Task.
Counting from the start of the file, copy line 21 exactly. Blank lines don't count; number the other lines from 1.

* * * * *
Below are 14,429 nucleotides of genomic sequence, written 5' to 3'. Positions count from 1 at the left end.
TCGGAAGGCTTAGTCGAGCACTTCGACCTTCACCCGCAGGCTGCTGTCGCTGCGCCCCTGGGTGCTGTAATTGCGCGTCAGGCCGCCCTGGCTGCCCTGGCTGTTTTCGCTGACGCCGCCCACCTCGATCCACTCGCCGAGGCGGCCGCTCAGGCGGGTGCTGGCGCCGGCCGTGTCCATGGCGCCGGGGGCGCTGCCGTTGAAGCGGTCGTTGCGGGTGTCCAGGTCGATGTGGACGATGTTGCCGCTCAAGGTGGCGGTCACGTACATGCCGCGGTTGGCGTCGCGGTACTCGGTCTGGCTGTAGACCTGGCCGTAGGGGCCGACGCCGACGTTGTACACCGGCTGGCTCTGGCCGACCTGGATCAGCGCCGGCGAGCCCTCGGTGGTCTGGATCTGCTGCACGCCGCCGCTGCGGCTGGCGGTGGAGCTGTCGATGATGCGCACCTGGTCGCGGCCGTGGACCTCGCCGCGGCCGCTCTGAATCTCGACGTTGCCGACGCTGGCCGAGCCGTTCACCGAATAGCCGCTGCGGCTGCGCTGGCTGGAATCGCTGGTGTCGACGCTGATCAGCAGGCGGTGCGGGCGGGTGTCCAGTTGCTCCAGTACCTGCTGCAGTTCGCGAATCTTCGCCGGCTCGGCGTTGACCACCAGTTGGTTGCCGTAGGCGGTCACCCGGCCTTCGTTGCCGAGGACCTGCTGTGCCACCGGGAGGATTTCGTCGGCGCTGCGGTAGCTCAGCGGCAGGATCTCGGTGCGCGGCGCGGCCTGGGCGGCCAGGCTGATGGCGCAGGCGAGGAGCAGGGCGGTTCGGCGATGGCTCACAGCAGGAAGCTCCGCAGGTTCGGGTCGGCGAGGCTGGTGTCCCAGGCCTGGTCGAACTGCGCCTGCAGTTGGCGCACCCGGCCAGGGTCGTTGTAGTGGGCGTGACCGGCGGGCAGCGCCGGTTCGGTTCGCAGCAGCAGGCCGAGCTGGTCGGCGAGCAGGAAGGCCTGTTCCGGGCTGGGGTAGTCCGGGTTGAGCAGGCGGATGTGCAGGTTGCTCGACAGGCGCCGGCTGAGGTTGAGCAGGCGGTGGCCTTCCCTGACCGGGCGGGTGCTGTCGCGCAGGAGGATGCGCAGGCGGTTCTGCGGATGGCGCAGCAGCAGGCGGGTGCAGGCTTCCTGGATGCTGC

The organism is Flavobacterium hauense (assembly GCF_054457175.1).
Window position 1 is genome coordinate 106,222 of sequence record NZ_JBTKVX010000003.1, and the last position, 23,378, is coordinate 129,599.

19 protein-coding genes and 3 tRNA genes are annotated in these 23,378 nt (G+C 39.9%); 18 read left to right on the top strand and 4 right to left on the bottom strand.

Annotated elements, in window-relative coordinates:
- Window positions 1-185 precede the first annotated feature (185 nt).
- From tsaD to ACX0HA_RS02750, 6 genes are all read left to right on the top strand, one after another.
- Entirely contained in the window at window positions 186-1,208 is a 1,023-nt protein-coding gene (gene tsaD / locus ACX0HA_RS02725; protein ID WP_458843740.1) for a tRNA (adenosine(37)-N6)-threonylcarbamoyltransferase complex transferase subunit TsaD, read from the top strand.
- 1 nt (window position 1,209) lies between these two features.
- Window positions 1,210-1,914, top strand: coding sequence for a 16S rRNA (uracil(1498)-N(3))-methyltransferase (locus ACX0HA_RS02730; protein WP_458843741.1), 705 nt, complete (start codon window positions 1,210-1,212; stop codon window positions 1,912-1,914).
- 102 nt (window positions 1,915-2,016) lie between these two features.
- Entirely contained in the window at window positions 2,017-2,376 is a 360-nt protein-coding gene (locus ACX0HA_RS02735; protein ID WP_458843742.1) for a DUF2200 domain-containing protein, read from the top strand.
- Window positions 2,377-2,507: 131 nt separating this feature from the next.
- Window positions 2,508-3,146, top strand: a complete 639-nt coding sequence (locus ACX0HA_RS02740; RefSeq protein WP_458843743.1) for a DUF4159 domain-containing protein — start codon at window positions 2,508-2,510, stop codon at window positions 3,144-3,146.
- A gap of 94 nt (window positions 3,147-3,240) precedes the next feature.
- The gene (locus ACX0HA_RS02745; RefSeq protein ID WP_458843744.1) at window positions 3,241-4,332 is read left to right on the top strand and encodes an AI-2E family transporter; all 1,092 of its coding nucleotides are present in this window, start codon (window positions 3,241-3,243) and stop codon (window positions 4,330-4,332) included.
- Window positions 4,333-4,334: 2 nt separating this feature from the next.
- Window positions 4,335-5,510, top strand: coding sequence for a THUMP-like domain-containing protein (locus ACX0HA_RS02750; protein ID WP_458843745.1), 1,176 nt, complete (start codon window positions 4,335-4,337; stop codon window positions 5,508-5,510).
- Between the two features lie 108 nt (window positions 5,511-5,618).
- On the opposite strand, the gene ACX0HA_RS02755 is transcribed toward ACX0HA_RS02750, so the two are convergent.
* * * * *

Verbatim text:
- On the opposite strand, the gene ACX0HA_RS02755 is transcribed toward ACX0HA_RS02750, so the two are convergent.